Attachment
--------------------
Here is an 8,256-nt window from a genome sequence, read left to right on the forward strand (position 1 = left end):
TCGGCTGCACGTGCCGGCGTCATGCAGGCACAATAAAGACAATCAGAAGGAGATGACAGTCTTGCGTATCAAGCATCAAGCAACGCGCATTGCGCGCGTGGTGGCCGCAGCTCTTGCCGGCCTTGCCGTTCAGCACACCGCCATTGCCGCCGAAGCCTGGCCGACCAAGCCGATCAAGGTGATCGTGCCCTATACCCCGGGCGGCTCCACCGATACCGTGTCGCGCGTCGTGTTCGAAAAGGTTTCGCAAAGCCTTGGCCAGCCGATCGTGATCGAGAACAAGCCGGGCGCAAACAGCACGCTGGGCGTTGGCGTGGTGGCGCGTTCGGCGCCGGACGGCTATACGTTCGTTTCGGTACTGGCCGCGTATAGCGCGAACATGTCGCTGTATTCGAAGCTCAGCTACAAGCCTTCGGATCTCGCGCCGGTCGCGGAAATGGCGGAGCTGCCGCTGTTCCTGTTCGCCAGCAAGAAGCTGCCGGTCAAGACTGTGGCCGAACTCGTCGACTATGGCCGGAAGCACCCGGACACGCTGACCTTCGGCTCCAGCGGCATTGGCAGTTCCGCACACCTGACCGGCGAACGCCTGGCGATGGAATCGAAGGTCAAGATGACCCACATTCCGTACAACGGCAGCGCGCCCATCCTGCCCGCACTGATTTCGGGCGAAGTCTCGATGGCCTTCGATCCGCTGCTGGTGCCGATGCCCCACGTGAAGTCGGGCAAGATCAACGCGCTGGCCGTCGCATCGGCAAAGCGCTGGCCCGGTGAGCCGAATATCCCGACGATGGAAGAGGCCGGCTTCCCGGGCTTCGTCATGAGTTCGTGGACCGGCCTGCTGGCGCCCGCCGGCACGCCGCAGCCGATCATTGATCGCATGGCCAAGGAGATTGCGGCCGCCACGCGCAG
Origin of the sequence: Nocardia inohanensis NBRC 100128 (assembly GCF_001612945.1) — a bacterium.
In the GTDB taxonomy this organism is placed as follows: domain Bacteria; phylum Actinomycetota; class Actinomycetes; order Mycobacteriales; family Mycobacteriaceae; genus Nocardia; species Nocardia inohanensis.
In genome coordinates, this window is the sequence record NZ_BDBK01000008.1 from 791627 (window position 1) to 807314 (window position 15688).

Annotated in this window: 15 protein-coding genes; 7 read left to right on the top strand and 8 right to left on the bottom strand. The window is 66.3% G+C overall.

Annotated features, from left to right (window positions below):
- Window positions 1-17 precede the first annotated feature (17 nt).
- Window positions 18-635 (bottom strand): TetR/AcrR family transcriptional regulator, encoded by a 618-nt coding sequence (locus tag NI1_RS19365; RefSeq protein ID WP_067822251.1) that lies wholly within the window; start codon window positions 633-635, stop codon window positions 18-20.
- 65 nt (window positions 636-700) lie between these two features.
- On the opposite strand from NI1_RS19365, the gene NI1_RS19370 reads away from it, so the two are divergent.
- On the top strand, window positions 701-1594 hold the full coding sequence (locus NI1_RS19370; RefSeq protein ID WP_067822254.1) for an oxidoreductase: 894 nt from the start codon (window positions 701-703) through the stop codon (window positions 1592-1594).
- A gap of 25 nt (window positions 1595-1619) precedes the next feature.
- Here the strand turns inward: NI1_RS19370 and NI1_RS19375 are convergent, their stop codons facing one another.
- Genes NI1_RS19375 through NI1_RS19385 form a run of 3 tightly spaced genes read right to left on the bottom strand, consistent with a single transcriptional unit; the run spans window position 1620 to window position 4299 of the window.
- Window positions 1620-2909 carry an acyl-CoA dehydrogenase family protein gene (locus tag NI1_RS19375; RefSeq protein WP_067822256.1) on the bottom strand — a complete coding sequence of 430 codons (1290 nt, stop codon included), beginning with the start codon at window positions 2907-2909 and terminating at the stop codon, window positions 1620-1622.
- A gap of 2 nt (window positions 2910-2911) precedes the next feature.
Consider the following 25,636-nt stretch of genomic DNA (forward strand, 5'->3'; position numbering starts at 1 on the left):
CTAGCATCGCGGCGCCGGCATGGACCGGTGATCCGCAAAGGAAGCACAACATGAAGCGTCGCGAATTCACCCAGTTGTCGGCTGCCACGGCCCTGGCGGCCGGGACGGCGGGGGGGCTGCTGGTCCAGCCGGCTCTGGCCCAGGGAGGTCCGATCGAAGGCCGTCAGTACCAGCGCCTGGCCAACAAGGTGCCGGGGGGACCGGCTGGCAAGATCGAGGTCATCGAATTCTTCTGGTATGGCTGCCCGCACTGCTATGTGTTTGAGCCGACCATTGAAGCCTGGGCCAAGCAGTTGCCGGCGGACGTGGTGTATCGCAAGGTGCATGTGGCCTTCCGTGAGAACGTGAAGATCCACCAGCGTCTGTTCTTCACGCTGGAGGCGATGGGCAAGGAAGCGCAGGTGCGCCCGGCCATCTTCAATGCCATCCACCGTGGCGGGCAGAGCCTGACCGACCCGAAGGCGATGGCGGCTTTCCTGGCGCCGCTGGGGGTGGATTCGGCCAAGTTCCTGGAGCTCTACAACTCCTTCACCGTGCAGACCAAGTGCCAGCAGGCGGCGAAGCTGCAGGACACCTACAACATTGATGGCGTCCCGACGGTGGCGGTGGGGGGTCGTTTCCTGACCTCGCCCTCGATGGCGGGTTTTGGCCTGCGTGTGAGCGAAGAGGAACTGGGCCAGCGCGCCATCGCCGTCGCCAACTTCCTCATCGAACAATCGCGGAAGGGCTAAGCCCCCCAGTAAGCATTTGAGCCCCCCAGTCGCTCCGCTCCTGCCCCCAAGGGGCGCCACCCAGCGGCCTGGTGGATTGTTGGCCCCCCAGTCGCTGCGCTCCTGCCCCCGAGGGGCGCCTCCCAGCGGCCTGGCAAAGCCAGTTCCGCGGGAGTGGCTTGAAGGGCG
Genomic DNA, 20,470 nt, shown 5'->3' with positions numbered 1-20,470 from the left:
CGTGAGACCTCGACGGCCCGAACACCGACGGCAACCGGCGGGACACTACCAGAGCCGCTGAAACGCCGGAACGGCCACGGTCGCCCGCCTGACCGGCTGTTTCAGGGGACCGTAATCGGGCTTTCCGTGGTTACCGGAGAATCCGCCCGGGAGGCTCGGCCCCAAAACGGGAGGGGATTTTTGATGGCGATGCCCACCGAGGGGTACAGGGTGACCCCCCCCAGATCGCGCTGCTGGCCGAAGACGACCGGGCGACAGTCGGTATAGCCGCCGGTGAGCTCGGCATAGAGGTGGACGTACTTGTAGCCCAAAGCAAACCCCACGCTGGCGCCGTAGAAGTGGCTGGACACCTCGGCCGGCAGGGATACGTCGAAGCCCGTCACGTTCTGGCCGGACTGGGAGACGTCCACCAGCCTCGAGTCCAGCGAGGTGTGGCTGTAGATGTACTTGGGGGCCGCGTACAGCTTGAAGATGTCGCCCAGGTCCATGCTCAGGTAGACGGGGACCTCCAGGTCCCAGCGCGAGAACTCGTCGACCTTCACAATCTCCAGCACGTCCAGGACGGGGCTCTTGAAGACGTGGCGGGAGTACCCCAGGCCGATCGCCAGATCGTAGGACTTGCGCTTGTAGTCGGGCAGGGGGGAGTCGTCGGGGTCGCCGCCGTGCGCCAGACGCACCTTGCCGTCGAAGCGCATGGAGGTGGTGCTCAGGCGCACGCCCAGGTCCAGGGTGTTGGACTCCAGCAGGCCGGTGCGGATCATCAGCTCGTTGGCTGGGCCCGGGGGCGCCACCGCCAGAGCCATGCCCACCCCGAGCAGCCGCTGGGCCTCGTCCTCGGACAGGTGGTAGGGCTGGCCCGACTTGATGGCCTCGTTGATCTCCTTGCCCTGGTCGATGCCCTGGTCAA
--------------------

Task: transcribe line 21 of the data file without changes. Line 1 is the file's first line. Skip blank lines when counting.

CGTGAGACCTCGACGGCCCGAACACCGACGGCAACCGGCGGGACACTACCAGAGCCGCTGAAACGCCGGAACGGCCACGGTCGCCCGCCTGACCGGCTGTTTCAGGGGACCGTAATCGGGCTTTCCGTGGTTACCGGAGAATCCGCCCGGGAGGCTCGGCCCCAAAACGGGAGGGGATTTTTGATGGCGATGCCCACCGAGGGGTACAGGGTGACCCCCCCCAGATCGCGCTGCTGGCCGAAGACGACCGGGCGACAGTCGGTATAGCCGCCGGTGAGCTCGGCATAGAGGTGGACGTACTTGTAGCCCAAAGCAAACCCCACGCTGGCGCCGTAGAAGTGGCTGGACACCTCGGCCGGCAGGGATACGTCGAAGCCCGTCACGTTCTGGCCGGACTGGGAGACGTCCACCAGCCTCGAGTCCAGCGAGGTGTGGCTGTAGATGTACTTGGGGGCCGCGTACAGCTTGAAGATGTCGCCCAGGTCCATGCTCAGGTAGACGGGGACCTCCAGGTCCCAGCGCGAGAACTCGTCGACCTTCACAATCTCCAGCACGTCCAGGACGGGGCTCTTGAAGACGTGGCGGGAGTACCCCAGGCCGATCGCCAGATCGTAGGACTTGCGCTTGTAGTCGGGCAGGGGGGAGTCGTCGGGGTCGCCGCCGTGCGCCAGACGCACCTTGCCGTCGAAGCGCATGGAGGTGGTGCTCAGGCGCACGCCCAGGTCCAGGGTGTTGGACTCCAGCAGGCCGGTGCGGATCATCAGCTCGTTGGCTGGGCCCGGGGGCGCCACCGCCAGAGCCATGCCCACCCCGAGCAGCCGCTGGGCCTCGTCCTCGGACAGGTGGTAGGGCTGGCCCGACTTGATGGCCTCGTTGATCTCCTTGCCCTGGTCGATGCCCTGGTCAA